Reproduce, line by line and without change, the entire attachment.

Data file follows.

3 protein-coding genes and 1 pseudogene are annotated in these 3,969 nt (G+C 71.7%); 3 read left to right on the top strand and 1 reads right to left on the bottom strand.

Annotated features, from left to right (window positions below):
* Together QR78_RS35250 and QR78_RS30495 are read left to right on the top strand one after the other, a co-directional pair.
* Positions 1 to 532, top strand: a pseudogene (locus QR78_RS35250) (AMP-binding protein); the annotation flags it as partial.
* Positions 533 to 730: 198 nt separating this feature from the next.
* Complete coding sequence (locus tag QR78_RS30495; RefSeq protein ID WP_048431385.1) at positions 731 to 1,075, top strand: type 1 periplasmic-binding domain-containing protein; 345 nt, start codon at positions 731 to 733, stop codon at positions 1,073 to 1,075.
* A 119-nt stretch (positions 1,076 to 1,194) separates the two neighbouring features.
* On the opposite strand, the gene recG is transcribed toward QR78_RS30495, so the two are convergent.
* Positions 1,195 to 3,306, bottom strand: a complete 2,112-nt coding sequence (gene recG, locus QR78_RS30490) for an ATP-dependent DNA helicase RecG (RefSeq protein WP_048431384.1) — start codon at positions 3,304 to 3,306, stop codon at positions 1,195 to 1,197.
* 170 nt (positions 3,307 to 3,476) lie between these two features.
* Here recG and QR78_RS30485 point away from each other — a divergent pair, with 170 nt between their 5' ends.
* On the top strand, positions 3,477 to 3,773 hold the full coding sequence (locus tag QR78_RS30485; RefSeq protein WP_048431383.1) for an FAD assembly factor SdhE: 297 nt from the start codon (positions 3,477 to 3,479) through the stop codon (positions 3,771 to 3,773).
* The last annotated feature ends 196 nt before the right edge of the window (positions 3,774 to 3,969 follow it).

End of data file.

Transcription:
3 protein-coding genes and 1 pseudogene are annotated in these 3,969 nt (G+C 71.7%); 3 read left to right on the top strand and 1 reads right to left on the bottom strand.

Annotated features, from left to right (window positions below):
* Together QR78_RS35250 and QR78_RS30495 are read left to right on the top strand one after the other, a co-directional pair.
* Positions 1 to 532, top strand: a pseudogene (locus QR78_RS35250) (AMP-binding protein); the annotation flags it as partial.
* Positions 533 to 730: 198 nt separating this feature from the next.
* Complete coding sequence (locus tag QR78_RS30495; RefSeq protein ID WP_048431385.1) at positions 731 to 1,075, top strand: type 1 periplasmic-binding domain-containing protein; 345 nt, start codon at positions 731 to 733, stop codon at positions 1,073 to 1,075.
* A 119-nt stretch (positions 1,076 to 1,194) separates the two neighbouring features.
* On the opposite strand, the gene recG is transcribed toward QR78_RS30495, so the two are convergent.
* Positions 1,195 to 3,306, bottom strand: a complete 2,112-nt coding sequence (gene recG, locus QR78_RS30490) for an ATP-dependent DNA helicase RecG (RefSeq protein WP_048431384.1) — start codon at positions 3,304 to 3,306, stop codon at positions 1,195 to 1,197.
* 170 nt (positions 3,307 to 3,476) lie between these two features.
* Here recG and QR78_RS30485 point away from each other — a divergent pair, with 170 nt between their 5' ends.
* On the top strand, positions 3,477 to 3,773 hold the full coding sequence (locus tag QR78_RS30485; RefSeq protein WP_048431383.1) for an FAD assembly factor SdhE: 297 nt from the start codon (positions 3,477 to 3,479) through the stop codon (positions 3,771 to 3,773).
* The last annotated feature ends 196 nt before the right edge of the window (positions 3,774 to 3,969 follow it).